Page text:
We hear so much about ants “farming” aphids that we thought we should answer the question, “Do ants farm aphids?”
It’s natural for human beings to try to explain an observation of the natural world in terms of human emotions and experience. While it is common knowledge that “ants farm aphids,” this personified view leads to some very confused beliefs and assumptions. The idea that one insect benefits from the husbandry of another is fanciful but misleading.
Of the nearly one thousand ant species in North America, some do harvest the excretions of other insects. Aphids, whiteflies, certain bugs, and other insects feed by sucking sap from plants. The sugary water (honeydew) these insects pass as waste may be collected by some ants. So the idea that ants farm aphids should really be, “Some ants harvest honeydew from some insects.” To compare this phenomenon to dairy farming implies that milk is a waste product, and does rather a disservice to both dairy farmers and the amazing evolutionary relationships between insect species.
In fact, these relationships can be extremely specific and quite strange. There is a whole category of beetles known as myrmecophiles (ant lovers), that take up residence inside ant colonies, and provide honeydew voluntarily in return for protection, food, and other benefits.
Among those ants that do take advantage of this sweet natural resource, some take steps to protect aphid colonies from predators. Certain ant species can be observed attacking predatory insects like ladybird beetles or their larvae, and knocking them off plants that host aphids. This is a more highly evolved relationship, but it is still not “farming.”
Some web sources, and even gardening books, suggest that ants “herd” aphids, which is once again simply confusing. Recent studies have discovered that some ant species are able to excrete chemicals from their feet that inhibit the growth of aphid wings, and tranquilize aphid colonies to prevent them from departing. Some ants have been observed biting off aphids’ wings, another means to prevent escape. This behavior and use of chemicals appears to be even more highly evolved and sophisticated exploitation of the aphids by the ants. But again, these inter-species relationships are particular, and still not well understood.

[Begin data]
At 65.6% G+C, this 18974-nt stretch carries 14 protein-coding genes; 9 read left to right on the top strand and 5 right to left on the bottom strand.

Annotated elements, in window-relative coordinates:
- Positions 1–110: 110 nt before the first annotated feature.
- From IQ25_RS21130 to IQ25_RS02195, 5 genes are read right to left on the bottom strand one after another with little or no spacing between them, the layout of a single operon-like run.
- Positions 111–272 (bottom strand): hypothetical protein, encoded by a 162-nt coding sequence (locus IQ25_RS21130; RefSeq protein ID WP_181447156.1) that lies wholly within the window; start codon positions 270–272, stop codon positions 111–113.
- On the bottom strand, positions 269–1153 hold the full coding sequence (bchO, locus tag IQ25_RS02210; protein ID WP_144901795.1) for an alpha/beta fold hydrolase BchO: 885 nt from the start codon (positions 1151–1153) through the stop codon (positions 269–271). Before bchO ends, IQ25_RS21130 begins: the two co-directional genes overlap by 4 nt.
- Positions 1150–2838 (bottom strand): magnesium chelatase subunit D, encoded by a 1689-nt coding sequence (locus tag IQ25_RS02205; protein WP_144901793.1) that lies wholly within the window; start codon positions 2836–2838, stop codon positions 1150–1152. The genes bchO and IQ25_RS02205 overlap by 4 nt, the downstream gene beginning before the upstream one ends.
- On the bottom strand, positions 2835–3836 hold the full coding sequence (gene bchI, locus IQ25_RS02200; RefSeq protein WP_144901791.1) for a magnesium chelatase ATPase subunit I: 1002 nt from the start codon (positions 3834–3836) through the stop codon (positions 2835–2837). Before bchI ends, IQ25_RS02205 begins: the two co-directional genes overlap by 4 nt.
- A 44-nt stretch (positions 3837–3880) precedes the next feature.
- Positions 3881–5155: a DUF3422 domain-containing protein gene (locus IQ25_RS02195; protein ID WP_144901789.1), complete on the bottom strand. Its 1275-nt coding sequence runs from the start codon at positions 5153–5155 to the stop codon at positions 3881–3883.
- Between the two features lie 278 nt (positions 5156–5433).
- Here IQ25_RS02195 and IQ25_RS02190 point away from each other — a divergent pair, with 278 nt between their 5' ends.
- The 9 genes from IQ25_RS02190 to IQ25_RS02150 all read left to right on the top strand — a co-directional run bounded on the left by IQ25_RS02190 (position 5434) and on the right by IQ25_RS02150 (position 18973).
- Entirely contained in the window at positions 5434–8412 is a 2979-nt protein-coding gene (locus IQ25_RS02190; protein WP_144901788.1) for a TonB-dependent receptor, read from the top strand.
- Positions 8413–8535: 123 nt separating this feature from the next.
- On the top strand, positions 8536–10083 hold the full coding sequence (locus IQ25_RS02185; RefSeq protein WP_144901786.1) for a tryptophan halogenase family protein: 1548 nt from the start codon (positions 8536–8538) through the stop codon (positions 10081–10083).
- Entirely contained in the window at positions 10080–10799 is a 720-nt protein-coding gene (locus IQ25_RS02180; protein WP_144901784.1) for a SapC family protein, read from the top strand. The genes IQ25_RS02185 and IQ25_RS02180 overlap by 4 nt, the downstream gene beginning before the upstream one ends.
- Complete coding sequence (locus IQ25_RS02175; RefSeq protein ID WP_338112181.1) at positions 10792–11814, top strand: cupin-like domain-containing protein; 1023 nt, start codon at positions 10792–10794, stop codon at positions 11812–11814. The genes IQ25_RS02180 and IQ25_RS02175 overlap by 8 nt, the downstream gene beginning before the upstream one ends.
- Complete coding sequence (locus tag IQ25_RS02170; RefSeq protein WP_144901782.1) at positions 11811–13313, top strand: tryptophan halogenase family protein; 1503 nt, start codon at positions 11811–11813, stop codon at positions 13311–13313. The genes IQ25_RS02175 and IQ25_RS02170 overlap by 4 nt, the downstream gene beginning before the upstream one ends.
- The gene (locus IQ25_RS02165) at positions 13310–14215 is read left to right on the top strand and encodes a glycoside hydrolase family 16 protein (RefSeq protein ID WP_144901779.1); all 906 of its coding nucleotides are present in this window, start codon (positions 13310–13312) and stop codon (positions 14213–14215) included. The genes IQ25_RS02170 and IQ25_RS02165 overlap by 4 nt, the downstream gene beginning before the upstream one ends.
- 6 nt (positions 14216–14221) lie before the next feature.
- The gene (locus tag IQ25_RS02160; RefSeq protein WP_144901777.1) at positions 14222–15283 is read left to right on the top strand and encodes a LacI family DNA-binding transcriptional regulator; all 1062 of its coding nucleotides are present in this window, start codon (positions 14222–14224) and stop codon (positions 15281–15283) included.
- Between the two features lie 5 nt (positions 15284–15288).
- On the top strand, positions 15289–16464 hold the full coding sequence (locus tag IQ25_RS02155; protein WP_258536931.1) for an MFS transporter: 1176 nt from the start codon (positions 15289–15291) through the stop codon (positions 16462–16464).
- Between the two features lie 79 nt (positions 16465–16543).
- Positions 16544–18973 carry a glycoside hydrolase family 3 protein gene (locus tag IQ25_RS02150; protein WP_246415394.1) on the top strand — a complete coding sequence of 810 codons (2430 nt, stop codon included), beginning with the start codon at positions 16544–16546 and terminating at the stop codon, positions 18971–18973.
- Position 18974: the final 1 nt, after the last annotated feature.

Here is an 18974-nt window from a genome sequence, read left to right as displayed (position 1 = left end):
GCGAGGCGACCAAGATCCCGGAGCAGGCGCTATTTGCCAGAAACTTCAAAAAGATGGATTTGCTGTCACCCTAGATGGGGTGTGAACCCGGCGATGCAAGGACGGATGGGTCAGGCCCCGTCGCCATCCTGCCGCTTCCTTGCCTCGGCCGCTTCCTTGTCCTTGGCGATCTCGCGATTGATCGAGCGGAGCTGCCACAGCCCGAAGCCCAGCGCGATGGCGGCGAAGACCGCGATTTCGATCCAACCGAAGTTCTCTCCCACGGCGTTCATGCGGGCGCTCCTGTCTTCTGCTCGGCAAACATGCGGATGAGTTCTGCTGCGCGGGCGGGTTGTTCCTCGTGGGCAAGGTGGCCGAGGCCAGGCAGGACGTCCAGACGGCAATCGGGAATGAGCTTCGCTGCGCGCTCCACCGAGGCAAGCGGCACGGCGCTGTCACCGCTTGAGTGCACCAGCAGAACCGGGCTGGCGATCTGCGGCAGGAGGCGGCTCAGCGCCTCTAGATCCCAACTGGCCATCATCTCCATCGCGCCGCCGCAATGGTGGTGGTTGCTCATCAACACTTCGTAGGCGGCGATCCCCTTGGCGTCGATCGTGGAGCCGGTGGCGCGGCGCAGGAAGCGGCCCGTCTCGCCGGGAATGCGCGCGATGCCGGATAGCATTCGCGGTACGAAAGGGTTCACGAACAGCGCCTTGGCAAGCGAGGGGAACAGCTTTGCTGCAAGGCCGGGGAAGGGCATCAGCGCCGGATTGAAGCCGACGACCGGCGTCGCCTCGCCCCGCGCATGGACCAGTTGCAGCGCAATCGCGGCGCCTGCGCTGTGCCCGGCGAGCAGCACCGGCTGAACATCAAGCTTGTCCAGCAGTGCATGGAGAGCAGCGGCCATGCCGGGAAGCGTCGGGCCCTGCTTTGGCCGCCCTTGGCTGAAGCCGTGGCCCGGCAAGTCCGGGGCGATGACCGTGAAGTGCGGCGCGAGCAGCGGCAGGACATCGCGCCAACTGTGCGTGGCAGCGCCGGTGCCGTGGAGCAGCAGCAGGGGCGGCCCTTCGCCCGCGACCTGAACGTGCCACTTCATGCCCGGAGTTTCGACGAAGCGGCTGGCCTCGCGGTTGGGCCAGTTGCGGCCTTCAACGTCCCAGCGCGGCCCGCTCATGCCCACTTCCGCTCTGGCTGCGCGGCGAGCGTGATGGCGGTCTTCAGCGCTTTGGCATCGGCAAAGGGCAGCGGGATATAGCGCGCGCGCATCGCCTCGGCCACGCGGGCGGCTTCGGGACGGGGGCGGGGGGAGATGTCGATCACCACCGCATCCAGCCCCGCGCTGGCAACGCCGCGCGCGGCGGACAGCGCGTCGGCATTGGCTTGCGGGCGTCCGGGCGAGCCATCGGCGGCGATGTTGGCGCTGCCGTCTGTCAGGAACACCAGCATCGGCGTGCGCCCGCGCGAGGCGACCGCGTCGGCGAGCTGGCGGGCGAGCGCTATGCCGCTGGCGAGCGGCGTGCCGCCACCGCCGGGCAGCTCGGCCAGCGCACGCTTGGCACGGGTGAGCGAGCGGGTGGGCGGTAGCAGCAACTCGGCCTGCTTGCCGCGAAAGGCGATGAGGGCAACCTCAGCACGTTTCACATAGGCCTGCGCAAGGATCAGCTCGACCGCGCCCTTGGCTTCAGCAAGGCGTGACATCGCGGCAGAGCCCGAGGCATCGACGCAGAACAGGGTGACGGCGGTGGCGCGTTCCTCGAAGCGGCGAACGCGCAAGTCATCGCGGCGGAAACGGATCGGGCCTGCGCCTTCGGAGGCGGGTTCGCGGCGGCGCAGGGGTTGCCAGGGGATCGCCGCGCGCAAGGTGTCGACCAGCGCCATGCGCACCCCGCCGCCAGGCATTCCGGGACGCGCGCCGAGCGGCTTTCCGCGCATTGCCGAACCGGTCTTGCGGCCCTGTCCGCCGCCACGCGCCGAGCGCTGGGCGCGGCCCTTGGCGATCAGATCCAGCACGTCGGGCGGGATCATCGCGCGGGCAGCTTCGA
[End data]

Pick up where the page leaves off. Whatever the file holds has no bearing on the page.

The notion that “ants herd aphids” has led to some very unfortunate conclusions. One is that ants actually carry individual aphids, one at a time, up into fruit trees for the purposes of extracting honeydew. This misunderstanding of ant behavior has led some gardeners to assume that all ants are bad pest insects because they cause aphid infestations. And this is simply untrue. Ants carry many things, from soil, to leaf matter, to their own entire colonies. But, despite what you may have heard, ants do not carry aphids for the purposes of “farming” them.
Indeed, ants are nearly all profoundly beneficial to gardens and the broader environment. They feed on pest insects and play an important role in soil health. Fire ants and carpenter ants are surely not welcome guests, but they do not cause direct harm to garden plants or crops. And they are but two of thousands of local ant species.
Aphid populations are impacted by heat, drought, rain, abundance of food, and so on. In 2015, the summer was so hot and so long that Black Aphids were able to reproduce up to ten generations in the season and this resulted in an officially acknowledged infestation in the City of Vancouver. Aphids are attracted to plants that are otherwise stressed by heat, soil chemistry, exposure, drought, etc. And they may also simply feed on healthy flowers and vegetables. But aphids do not rely on ants in any way to spread, reproduce, or infest our plants.
The complexity of relationships between organisms in the garden is truly wondrous. It should be marveled on its own, without attempting to understand it in purely human terms.